As the world grows increasingly interconnected, so does the cyber threat of malicious system hacking. This is not exactly recent news, but the threat of system hacks seems to be growing. While all utilities are susceptible, electric utilities seem to be most at risk mainly due to the integration of generation, transmission and distribution assets. Simply put, there are plenty of back doors.
Primer on Generation System Hacking
This article from power-eng.com goes into a lot of detail about how attackers can exploit generation assets, especially as it relates to the vulnerability of bypass valves and steam conditioning valves in combined-cycle plants (those that include both gas and steam turbines). I will not regurgitate the details here – the article presents several scenarios and diagrams to outline the vulnerability – but it is worth noting that the process seems relatively straightforward which makes it attractive to hackers.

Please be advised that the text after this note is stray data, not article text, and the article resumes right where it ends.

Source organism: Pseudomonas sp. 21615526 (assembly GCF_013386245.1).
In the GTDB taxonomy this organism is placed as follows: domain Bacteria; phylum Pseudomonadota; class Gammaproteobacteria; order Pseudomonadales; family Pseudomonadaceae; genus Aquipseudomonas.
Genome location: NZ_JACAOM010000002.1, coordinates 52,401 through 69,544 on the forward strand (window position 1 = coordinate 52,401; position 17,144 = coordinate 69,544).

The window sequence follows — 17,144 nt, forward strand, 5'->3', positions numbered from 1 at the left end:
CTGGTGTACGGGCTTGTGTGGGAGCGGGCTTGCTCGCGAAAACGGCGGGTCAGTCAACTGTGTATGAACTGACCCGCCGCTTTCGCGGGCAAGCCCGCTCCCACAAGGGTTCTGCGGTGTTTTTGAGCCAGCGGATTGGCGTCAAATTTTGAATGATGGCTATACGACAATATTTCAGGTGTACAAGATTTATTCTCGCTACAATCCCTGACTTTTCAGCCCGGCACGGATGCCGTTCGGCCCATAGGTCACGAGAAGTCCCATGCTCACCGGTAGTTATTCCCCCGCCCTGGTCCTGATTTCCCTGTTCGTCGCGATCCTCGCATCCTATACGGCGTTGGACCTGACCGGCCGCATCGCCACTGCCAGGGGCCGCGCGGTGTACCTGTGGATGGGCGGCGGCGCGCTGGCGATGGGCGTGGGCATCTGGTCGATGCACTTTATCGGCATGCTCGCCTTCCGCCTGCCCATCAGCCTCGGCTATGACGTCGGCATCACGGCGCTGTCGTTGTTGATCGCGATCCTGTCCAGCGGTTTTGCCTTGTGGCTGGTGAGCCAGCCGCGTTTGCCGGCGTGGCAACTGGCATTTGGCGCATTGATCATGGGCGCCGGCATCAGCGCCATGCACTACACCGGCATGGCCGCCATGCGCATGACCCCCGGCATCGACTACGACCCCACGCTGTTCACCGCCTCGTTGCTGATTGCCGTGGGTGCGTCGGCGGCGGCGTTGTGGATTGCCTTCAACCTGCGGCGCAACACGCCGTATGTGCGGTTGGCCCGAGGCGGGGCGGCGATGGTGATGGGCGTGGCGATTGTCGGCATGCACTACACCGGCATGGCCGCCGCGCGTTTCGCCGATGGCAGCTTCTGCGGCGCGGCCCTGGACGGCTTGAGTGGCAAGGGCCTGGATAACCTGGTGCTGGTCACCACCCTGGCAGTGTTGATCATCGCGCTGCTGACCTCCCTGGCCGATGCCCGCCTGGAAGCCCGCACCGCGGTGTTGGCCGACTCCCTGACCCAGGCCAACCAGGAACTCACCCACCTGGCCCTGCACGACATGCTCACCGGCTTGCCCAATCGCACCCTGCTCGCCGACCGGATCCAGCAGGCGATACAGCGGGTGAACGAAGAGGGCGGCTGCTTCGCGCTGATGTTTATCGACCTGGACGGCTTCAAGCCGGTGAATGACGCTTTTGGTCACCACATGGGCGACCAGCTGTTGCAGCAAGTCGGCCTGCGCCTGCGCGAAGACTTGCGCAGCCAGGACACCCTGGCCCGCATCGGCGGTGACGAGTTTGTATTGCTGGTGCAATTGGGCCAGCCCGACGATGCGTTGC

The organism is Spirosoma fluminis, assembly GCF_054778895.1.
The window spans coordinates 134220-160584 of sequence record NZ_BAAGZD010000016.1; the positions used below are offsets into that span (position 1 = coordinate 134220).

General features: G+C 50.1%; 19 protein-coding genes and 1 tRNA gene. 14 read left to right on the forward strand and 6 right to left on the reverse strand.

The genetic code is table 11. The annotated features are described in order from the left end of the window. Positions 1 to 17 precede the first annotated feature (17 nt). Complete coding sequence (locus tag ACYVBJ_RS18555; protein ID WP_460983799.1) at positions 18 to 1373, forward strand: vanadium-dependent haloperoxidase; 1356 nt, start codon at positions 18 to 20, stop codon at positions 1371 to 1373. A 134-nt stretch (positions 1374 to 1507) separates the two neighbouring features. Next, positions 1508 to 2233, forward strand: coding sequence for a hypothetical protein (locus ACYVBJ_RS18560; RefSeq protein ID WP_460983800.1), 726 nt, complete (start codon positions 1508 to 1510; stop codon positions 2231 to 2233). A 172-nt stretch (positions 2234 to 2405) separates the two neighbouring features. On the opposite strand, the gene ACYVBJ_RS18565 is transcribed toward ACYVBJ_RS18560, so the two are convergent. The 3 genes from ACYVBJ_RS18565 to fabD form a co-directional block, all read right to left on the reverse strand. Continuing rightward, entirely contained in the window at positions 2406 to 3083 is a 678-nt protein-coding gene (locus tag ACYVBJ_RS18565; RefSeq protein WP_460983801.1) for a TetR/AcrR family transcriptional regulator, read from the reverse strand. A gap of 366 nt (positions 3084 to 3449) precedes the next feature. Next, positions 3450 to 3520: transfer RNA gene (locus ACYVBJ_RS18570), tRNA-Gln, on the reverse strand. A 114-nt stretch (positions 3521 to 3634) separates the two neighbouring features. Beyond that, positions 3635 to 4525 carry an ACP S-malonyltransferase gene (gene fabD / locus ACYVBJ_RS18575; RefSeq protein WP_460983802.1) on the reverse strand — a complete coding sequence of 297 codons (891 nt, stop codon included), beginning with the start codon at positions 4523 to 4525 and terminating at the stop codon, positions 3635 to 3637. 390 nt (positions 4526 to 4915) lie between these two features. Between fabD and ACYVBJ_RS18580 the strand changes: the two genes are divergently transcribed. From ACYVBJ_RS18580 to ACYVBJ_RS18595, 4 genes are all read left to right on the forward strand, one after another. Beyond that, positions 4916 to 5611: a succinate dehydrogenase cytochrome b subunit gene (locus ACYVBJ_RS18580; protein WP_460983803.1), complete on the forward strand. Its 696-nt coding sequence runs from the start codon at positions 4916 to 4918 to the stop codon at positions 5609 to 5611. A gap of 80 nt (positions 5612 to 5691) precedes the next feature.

Closing the Gap
The article pontificates that the ability to effectively monitor asset communication networks is critical to reducing this system hacking risk. This makes sense, because it is tough to detect anomalies without adequate visibility into what is happening. This is especially true with sophisticated hacking tactics that slowly degrade and compromise system integrity as opposed to the Hollywood hit and run approach.
The article provides data-oriented proof that electric utility system hacking is on the rise, so it would behoove us all to incorporate such scenarios into emergency plans as well as exercises and drills. The bottom line is that the risk cannot be completely mitigated, but at least we can be prepared for the worst. Doing so should help get things back on track as quickly as possible in the event of a hack; it certainly can’t hurt!